But there is a growing feeling that even the changes on flexible and capped drawdown may not make it on to the statute book by April 2011.

Burrows says: “There is a huge school of thought that says these changes are not going to happen this year at all.”

Suffolk Life marketing director John Moret says that even if the changes make it in to legislation by next April, he is concerned that many pension providers will be unable to deal with the numbers of people who want to take advantage of the new rules.

The Treasury consultation document predicts that only 8,000 people a year will want to use flexible drawdown to take their retirement income but Moret says the figure is likely to be much higher.

He says: “In their impact assessment linked to their consultation document, the Treasury estimated that around 8,000 individuals a year would use flexible drawdown, although this was dependent on the level of the MIR. This estimate appears to be some distance away from what the market believes. The precise details of flexible drawdown have yet to be finalised but over 90 per cent of advisers told us they have clients who would want to use flexible drawdown.

“Industry statistics suggest that the number of new drawdown cases in 2010 is likely to exceed 40,000 and a significant number of these are likely to be potential users of flexible drawdown. In addition, there are over 300,000 current users of drawdown, many of whom will also find flexible drawdown appealing. This suggests that the initial take-up of flexible drawdown could well be as high as 50,000 and that the annual take up will be well in excess of the Treasury estimate.”

If the level of demand is anything like he predicts, Moret says regardless of the detail in December’s announcement the run up to April 2011 and immediately after is likely to be a busy time for advisers and pension providers.

“With each week that passes whilst we wait to learn the detail of the new regime the pressure increases on providers and advisers to accommodate these changes in time for their proposed introduction in April 2011. This is at a time when providers are also having to cope with the pensions tax changes already announced and advisers are increasingly focused on 2012 and the RDR changes – not to mention the other proposed pension changes such as a new state pension and the launch of Nest and auto-enrolment.”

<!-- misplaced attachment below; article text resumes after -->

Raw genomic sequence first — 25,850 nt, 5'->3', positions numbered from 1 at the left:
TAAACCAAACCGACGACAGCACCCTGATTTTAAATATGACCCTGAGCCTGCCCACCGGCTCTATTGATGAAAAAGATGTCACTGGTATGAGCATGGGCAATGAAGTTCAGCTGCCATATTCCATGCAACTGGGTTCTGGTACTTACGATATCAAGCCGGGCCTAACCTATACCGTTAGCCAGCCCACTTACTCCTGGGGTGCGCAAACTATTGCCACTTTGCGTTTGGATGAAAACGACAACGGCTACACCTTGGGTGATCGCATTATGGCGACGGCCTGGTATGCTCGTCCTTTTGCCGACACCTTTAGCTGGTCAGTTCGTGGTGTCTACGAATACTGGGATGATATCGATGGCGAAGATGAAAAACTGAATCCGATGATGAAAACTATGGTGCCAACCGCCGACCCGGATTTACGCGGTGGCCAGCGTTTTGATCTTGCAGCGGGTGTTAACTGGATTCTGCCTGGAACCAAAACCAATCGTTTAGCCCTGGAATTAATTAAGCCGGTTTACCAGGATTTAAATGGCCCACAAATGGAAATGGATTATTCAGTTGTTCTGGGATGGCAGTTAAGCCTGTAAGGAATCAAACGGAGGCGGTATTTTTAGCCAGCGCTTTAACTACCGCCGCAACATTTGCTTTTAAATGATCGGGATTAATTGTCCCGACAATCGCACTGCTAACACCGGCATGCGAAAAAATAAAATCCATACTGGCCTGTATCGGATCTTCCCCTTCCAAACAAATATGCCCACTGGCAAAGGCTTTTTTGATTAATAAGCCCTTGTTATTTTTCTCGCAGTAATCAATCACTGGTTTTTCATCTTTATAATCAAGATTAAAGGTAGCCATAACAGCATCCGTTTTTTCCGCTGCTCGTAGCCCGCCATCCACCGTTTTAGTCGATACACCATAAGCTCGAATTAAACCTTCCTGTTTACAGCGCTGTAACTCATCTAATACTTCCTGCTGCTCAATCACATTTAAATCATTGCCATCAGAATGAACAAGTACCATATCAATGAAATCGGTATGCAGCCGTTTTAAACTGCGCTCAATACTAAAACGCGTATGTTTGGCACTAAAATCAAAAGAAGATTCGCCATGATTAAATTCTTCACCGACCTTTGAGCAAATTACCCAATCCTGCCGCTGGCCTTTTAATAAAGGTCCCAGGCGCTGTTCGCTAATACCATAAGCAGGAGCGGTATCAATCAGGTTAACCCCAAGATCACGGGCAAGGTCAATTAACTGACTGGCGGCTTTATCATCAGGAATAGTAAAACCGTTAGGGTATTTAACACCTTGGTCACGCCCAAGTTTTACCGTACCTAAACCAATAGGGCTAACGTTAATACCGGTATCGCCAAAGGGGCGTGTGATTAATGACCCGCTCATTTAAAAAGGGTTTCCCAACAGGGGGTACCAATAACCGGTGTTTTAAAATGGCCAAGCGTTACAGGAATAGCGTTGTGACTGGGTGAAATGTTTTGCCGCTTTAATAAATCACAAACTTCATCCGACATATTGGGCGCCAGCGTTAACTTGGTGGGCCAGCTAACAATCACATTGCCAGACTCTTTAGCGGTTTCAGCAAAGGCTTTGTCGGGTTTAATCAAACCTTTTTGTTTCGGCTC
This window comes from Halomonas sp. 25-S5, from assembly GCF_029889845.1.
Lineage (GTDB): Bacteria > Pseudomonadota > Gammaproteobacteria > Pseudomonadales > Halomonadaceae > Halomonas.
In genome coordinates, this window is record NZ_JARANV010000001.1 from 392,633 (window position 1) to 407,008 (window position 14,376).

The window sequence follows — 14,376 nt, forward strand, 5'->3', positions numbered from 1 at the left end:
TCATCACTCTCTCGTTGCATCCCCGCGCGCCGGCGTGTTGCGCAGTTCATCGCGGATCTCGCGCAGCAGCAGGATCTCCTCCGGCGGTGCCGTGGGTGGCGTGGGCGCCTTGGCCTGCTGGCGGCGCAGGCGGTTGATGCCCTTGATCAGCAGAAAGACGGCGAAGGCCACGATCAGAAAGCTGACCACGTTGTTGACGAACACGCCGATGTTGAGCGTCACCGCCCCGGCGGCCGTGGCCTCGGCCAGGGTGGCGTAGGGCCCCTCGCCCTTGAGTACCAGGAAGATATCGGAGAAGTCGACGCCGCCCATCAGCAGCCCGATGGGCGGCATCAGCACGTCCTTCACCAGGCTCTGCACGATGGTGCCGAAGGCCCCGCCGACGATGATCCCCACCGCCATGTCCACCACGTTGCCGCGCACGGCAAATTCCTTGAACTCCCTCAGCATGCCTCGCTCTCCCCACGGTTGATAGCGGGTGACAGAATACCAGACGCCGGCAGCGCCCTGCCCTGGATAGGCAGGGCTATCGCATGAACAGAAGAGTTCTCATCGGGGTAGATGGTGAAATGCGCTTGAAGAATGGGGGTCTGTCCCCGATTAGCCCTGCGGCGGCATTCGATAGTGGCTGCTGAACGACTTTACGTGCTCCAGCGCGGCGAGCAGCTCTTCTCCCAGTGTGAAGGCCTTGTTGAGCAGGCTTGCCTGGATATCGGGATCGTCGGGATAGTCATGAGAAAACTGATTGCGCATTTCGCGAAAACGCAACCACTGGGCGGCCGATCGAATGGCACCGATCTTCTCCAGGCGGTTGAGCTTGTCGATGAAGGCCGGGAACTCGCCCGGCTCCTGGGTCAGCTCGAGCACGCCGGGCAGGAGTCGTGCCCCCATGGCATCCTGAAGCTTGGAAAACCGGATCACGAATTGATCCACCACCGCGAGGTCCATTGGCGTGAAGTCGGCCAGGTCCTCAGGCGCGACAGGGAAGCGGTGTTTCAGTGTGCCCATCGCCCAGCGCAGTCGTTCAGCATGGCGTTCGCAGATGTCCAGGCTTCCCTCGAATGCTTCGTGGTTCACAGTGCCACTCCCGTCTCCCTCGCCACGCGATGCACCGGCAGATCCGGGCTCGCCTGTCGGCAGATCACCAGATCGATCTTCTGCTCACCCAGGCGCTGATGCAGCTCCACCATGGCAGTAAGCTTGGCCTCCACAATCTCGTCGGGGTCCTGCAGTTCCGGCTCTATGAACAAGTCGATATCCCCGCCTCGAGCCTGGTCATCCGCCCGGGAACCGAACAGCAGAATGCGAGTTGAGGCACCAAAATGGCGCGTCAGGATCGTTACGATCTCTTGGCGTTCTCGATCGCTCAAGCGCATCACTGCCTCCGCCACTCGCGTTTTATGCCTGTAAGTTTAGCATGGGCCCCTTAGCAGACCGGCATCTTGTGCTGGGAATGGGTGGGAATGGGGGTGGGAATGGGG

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Comments

There are 2 comments at the moment, we would love to hear your opinion too.

  1. IMHO, the best form of annuity reform would be to remove altogether the shackle of annuity rates.

    If simplification and restoration of public confidence in saving for retirement are the government’s top priorities (as it claims), then retaining the shackle of annuity rates along with a punitive tax charge on unspent funds remaining in the wake of death in retirement aren’t going to achieve either.

    What is needed is a vastly simplified Income DrawDown product (a Pension Income Bond) that aims to spend the whole of the retiree’s accumulated fund over the remainder of his anticipated lifetime, allowing for a sensible estimate of future investment growth, with an insurance element against early fund burnout due to lower than hoped-for investment performance or unexpected longevity.

    With annuity rates due to decline still further, the need for the creation of an alternative retirement income mechanism has never been more pressing. Why can’t government see this and act acordingly?

  2. You something that allows for future growth, with insurance against low performance or unexpected longevity.

    In other words – an annuity rate.